High Court Shows
It Might Be Willing
To Act Boldly
by Robert Barnes - January 22, 2010 - Washington Post
Chief Justice John G. Roberts Jr. and his conservative colleagues delivered a seismic jolt Thursday. They overturned two of the court's past decisions -- including one made as recently as six years ago -- to upend federal legislation that says corporations may not use their profits to support or oppose candidates and to declare unconstitutional a large portion of the McCain-Feingold campaign finance reform act passed in 2002.
"This is obviously such an exceptionally dramatic, high-profile break with precedent," said Pamela Harris, executive director of the Supreme Court Institute at Georgetown Law Center. "The question is, what will come next? Perhaps they have exhausted themselves on this one case, or it could have the opposite effect and be energizing. I really don't know which it will be."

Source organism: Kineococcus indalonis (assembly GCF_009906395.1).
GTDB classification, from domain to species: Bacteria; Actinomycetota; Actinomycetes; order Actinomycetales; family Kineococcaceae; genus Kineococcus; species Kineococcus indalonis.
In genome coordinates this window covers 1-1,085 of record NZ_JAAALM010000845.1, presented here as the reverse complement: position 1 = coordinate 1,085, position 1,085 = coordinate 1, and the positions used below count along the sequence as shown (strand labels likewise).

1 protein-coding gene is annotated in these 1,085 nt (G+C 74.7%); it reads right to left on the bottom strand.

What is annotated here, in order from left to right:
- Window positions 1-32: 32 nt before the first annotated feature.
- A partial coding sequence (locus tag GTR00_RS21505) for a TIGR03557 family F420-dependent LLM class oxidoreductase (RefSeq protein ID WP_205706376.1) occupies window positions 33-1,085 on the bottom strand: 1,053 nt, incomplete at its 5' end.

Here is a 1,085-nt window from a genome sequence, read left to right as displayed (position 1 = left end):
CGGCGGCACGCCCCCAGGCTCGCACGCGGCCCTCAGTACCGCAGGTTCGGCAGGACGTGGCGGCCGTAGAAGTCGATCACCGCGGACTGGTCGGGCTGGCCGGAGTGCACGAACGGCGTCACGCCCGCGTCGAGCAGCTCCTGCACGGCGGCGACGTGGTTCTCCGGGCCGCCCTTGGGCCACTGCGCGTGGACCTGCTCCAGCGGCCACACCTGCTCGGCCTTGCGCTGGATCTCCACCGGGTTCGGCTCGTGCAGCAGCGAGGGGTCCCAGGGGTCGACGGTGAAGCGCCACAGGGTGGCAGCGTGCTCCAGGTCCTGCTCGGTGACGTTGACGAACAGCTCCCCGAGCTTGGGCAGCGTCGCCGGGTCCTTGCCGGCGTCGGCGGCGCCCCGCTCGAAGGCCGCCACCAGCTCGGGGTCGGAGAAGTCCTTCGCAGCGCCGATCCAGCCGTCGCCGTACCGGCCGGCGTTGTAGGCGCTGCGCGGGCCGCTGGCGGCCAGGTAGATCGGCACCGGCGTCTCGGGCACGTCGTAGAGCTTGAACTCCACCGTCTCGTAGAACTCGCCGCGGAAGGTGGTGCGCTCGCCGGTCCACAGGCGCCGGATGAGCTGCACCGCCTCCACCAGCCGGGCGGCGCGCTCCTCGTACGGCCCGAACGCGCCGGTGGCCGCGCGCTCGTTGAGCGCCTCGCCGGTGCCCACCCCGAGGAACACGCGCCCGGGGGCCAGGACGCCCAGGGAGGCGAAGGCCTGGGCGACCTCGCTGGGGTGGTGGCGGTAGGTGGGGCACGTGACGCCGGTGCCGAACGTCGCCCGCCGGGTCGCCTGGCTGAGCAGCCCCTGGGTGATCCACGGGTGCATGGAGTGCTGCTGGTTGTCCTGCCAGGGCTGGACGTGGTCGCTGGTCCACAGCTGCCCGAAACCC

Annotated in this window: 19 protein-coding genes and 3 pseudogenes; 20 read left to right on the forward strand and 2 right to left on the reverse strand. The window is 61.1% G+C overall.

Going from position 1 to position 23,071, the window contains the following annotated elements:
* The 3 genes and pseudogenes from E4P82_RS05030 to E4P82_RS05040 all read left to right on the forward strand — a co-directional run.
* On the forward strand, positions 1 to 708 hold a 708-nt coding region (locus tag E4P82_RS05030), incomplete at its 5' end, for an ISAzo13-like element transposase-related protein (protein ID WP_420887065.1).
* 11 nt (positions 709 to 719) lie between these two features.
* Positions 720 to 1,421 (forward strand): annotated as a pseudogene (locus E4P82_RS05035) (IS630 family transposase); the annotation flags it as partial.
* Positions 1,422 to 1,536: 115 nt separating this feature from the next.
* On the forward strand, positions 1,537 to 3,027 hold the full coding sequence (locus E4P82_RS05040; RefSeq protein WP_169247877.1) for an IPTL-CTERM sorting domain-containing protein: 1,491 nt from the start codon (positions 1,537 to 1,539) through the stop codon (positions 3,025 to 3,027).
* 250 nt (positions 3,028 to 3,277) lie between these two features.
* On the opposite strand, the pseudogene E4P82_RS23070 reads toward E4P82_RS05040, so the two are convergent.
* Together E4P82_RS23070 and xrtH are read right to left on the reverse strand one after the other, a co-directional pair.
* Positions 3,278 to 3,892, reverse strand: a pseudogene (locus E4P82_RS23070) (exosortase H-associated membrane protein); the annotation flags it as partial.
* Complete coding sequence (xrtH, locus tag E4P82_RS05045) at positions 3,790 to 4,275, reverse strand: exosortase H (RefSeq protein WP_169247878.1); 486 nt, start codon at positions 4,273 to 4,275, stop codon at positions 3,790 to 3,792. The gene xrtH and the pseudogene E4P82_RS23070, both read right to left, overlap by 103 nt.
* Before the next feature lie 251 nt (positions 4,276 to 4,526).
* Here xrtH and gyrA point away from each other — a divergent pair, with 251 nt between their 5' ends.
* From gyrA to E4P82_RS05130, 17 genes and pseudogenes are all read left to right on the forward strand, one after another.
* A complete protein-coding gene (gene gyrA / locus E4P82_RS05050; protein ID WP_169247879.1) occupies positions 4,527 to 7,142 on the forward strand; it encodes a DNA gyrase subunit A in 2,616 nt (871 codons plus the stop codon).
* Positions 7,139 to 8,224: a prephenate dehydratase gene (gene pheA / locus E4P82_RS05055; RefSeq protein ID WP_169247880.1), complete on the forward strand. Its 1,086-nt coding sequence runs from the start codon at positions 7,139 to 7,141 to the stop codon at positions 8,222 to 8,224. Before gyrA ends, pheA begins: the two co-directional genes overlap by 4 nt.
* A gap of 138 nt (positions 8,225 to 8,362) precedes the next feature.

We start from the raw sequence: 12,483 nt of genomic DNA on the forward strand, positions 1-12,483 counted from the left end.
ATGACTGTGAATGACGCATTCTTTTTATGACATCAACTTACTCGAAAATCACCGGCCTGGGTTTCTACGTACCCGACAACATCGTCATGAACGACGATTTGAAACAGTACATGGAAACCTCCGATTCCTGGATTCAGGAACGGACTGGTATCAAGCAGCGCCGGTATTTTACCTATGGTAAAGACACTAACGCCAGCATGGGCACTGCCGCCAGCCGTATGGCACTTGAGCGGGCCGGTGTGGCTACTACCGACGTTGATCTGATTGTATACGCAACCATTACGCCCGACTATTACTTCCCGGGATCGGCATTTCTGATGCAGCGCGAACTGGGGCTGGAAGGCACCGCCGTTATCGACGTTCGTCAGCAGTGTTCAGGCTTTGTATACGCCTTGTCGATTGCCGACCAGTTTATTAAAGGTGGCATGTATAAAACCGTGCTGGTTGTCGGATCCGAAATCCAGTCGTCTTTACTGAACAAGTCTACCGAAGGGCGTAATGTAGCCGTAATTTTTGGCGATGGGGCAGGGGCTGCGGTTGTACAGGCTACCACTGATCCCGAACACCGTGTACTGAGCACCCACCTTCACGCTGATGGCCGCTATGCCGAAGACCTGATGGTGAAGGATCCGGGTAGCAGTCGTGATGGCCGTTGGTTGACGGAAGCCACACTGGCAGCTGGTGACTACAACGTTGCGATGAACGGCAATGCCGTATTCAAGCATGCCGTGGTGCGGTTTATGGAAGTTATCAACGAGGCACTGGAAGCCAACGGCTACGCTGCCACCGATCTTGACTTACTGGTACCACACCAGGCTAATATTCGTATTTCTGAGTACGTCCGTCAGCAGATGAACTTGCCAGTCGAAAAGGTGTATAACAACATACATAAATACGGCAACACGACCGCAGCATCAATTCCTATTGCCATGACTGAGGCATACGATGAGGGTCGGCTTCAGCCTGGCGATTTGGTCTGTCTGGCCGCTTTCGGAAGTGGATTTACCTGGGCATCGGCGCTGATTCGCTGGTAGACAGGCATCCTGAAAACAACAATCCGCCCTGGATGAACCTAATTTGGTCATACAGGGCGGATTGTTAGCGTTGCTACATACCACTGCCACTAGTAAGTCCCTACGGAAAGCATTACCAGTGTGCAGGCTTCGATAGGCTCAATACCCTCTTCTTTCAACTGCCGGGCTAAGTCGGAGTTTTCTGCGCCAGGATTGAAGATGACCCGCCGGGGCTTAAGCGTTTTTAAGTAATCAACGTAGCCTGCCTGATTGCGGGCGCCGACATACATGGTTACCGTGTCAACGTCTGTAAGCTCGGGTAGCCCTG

Though I believe that this ruling is positive in protecting individual liberty, it is also annoying in that it enhances court power. For anyone sensitive to the growing judicial oligarchy of our nation's courts, that second aspect will certainly leave you worried.
The unwillingness of the liberal justices, and the Democrat Party, to stop trying to determine who gets to participate in our democratic elections however means that other concerns are probably best left for future battles. This outcome on balance is positive for a return to more individual freedom. That is good.
I was amused by the closing sentences of this writer's article, "But the reaction to the court's decision followed mostly partisan lines. And the court's familiar ideological split may have reinforced, warranted or not, the image the court finds most distasteful -- that its decisions are political as well." If the nine clowns think for a second that they are not practicing politics and find that impression distasteful, they are delusional.